Presented on The Lutheran Hour on April 24, 2022
By Rev. Dr. John Nunes, Guest Speaker
Copyright 2022 Lutheran Hour Ministries
Listen (5-10mb) Download (35-70mb) Reflections
Text: John 20:24-29
Grace to you and peace from the One who is and who was, and who is to come. A reading from John 20.
Now, Thomas, one of the twelve, called the twin, was not with them when Jesus came. So the other disciples told him, "We have seen the Lord," but he said to them, "Unless I see in His hands the mark of the nails and place my finger into the mark of the nails and place my hand into His side, I will never believe." Eight days later, His disciples were inside again and Thomas was with them, and although the doors were locked, Jesus came and stood among them and said, "Peace be with you." Now He said to Thomas, "Put your finger here and see My hands and put out your hand and place it in My side. Do not disbelieve, but believe." Thomas answered Him. "My Lord and my God!" And Jesus said to him, "Have you believed because you have seen Me? Blessed are those who have not seen and yet have believed." The Word of the Lord.
Doubting was not Thomas' primary problem. That he doubted wasn't the real issue. Whom he doubted was. I mean, I don't fault anyone for having doubts in a world like this, on a planet that's as breathtakingly beautiful yet as devastatingly broken as this world that we inhabit. Doubting comes easily, naturally. And it's probably healthy. I think I'd worry more about people who swallow up uncritically everything they read or see or hear. They are gullible and vulnerable to deals that seem too good to be true. The promises of Jesus, candidly, seem just like this. He promises us that in the one holy Christian and apostolic church peace can be given and sins can be forgiven, peace that the world cannot give nor take away, and sins that the world would never, ever forgive, for free.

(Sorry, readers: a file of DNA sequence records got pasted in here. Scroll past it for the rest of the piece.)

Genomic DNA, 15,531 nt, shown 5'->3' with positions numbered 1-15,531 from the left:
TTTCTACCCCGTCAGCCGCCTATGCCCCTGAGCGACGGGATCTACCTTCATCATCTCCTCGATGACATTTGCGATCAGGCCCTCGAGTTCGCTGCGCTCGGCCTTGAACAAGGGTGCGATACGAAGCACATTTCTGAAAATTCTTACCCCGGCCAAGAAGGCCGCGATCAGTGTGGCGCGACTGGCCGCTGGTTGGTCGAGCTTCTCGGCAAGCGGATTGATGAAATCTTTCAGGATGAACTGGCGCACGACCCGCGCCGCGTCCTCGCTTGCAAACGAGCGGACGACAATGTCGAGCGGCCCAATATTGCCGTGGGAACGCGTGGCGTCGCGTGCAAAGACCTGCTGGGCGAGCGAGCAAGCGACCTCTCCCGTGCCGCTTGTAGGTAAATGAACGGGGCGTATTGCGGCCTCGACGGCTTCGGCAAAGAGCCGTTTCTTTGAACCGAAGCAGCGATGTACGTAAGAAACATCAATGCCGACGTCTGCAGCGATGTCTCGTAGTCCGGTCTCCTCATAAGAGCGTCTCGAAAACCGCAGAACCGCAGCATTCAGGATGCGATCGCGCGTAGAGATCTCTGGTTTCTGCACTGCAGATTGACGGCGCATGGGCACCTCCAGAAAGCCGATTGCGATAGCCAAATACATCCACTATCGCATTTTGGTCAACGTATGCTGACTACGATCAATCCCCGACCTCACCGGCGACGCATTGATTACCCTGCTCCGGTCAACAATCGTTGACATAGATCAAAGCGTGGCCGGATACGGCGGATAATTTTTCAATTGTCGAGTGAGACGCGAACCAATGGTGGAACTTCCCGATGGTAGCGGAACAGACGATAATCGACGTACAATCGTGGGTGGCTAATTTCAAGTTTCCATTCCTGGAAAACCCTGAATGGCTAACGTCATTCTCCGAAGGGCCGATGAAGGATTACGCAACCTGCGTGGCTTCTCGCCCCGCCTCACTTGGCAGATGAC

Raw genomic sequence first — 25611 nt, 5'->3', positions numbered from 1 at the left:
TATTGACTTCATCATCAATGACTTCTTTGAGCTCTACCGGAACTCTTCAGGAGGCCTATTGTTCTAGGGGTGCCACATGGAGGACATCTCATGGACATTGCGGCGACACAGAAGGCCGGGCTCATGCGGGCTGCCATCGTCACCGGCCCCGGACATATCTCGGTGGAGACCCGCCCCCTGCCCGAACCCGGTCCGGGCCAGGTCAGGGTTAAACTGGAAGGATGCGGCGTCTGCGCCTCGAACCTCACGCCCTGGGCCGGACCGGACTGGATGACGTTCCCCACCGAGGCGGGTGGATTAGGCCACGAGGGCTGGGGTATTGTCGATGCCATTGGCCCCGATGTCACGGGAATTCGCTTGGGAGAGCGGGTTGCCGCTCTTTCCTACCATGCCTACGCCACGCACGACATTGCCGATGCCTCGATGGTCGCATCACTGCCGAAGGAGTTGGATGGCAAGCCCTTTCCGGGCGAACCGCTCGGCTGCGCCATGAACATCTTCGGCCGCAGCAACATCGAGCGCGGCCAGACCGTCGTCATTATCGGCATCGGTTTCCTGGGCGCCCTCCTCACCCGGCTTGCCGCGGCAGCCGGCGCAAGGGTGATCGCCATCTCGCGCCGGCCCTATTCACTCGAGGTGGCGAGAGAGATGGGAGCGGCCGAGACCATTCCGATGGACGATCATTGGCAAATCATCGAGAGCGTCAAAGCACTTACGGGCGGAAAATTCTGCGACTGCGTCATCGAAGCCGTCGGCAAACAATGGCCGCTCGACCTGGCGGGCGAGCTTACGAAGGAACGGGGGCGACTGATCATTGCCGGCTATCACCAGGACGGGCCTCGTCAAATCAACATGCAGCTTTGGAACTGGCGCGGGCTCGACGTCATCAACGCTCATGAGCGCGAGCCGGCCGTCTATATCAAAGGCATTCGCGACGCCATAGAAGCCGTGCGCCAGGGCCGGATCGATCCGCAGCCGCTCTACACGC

It does seem too good to be true that God sends us love in the form of His Son. That God gives life in that Son's sacrificial death, and that in the resurrection of that same Son, Jesus, God invests in us everlastingly. But without the intervention of the Spirit, without the breath of God, there's no way in the world anybody's buying that. So those kind of divine doubts, dear sister, good brother, those doubts would be a mistake, because if you doubt what God has done for you in Jesus Christ, your doubts are misplaced, but not if you doubt other people, including yourself. That might be wise. Too many people cannot be depended upon. Too many leaders seem to care more about power and politics and posturing than they do about doing the right deeds for the right reason. Too many times, those we love the most hurt us the worst. Too often, those who drive the economy undermine our investment strategy. Too frequently, even when we exercise regularly, even our own bodies eventually betray us. There seems to be nothing on earth you can count on 100 percent, so doubt in this world isn't entirely misplaced.